What if Proposition 14 was already the law and all candidates in the June primary could receive the votes of any voter? At Datamar Surveys we decided to ask that question in relation to the governor’s race.
We asked 794 high propensity voters which gubernatorial candidate they would vote for in the June primary and offered the three major candidates, telling the respondents they could vote for anyone they chose.
The results: Meg Whitman 29.1%; Jerry Brown 25.1%; Steve Poizner 20.5%. Undecided was right in the mix at 25.4%.
There are a large number of Democrats and Liberals who are expressing a choice for Steve Poizner. We attribute this to two factors. First, Jerry Brown thus far appears to have employed a wait-and-see strategy and is content to let Meg Whitman and Steve Poizner battle for the Republican nomination. Second, we believe that Democrats and Liberals are expressing a sentiment not for any candidate in particular but against Meg Whitman.
Datamar Surveys questioned California voters on a variety of issues regarding the state of the economy and political sentiments. The findings reveal an embittered and weary electorate and one that is looking for alternative ways to reform the state’s political process and turn the economy around.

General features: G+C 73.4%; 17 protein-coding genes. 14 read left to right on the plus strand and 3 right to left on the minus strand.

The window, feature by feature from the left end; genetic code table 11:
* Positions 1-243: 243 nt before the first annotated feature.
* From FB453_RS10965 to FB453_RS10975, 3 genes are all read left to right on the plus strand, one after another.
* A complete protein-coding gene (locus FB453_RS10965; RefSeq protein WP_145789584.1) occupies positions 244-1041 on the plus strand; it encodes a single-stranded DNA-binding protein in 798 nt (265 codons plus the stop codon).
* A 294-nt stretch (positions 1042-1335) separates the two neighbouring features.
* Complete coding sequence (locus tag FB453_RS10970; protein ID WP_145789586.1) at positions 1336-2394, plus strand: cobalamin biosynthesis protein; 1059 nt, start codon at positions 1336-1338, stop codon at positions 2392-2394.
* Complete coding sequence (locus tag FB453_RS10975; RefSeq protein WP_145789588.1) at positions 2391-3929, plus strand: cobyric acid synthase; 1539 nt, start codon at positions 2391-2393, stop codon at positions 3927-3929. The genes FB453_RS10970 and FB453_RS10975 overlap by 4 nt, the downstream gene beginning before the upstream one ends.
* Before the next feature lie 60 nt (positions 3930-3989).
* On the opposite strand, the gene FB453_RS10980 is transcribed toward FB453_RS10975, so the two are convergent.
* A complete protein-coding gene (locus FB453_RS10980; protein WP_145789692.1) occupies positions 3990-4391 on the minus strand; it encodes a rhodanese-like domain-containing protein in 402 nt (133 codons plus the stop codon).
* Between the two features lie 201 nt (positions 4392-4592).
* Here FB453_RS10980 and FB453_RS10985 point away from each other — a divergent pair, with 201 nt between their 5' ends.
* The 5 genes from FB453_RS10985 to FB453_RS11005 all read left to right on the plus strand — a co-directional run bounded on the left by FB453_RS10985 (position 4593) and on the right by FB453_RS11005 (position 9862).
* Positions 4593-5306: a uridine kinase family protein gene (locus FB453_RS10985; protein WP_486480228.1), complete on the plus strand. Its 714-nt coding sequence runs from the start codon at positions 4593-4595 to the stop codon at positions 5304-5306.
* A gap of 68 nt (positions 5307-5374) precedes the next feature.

The economy is the number one issue of concern for the voters topping budget cuts by a two to one margin. Responsibility for California’s problems was evenly divided by the 794 respondents to the poll. 30.9% gave responsibility to Democrats in the Legislature; 25.7% to Special Interests; 18.4% to Governor Schwarzenegger; and 17% to Republican in the Legislature.
Trust in the state government is at 10.5%.
Datamar Surveys released an analysis of the vote in the February California Presidential Primary election. The study analyzes the total voter turnout for the election as well as a breakdown of the Hispanic and Non-Hispanic voters.
Datamar estimates that 18.8% of the voters at the election were Hispanic and they heavily favored the Democrats. Of that segment of the electorate, 63% voted Democratic and only 20% voted Republican.
In fact, the percentage of Hispanic voters who voted Democratic was higher than the percentage of Non-Partisan Non-Hispanic voters who took part in the election.
Clearly, Republicans have work to do to make inroads into the Hispanic vote to win elections in California.
Click Here to see the entire California Presidential Primary Voter Turnout Analysis.